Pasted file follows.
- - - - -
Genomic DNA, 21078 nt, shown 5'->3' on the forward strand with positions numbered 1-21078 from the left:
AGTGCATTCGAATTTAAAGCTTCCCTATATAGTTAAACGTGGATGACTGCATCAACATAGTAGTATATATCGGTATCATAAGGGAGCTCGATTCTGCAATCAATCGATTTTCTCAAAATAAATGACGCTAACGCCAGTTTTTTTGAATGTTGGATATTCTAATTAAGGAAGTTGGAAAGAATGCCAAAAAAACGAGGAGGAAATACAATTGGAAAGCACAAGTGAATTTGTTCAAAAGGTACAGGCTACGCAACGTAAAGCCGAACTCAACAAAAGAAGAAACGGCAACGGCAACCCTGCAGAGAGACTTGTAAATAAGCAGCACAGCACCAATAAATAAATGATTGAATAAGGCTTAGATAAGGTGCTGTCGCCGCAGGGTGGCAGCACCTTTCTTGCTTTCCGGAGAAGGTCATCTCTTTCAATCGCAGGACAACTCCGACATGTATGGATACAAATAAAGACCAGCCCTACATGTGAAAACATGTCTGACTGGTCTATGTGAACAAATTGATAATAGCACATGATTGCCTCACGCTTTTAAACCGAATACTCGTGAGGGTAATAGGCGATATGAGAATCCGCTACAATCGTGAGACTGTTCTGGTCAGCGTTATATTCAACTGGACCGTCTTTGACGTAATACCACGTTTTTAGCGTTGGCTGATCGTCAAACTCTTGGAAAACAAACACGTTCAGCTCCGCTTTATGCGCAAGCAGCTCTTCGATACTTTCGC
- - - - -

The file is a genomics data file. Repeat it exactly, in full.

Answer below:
Genomic DNA, 21078 nt, shown 5'->3' on the forward strand with positions numbered 1-21078 from the left:
AGTGCATTCGAATTTAAAGCTTCCCTATATAGTTAAACGTGGATGACTGCATCAACATAGTAGTATATATCGGTATCATAAGGGAGCTCGATTCTGCAATCAATCGATTTTCTCAAAATAAATGACGCTAACGCCAGTTTTTTTGAATGTTGGATATTCTAATTAAGGAAGTTGGAAAGAATGCCAAAAAAACGAGGAGGAAATACAATTGGAAAGCACAAGTGAATTTGTTCAAAAGGTACAGGCTACGCAACGTAAAGCCGAACTCAACAAAAGAAGAAACGGCAACGGCAACCCTGCAGAGAGACTTGTAAATAAGCAGCACAGCACCAATAAATAAATGATTGAATAAGGCTTAGATAAGGTGCTGTCGCCGCAGGGTGGCAGCACCTTTCTTGCTTTCCGGAGAAGGTCATCTCTTTCAATCGCAGGACAACTCCGACATGTATGGATACAAATAAAGACCAGCCCTACATGTGAAAACATGTCTGACTGGTCTATGTGAACAAATTGATAATAGCACATGATTGCCTCACGCTTTTAAACCGAATACTCGTGAGGGTAATAGGCGATATGAGAATCCGCTACAATCGTGAGACTGTTCTGGTCAGCGTTATATTCAACTGGACCGTCTTTGACGTAATACCACGTTTTTAGCGTTGGCTGATCGTCAAACTCTTGGAAAACAAACACGTTCAGCTCCGCTTTATGCGCAAGCAGCTCTTCGATACTTTCGC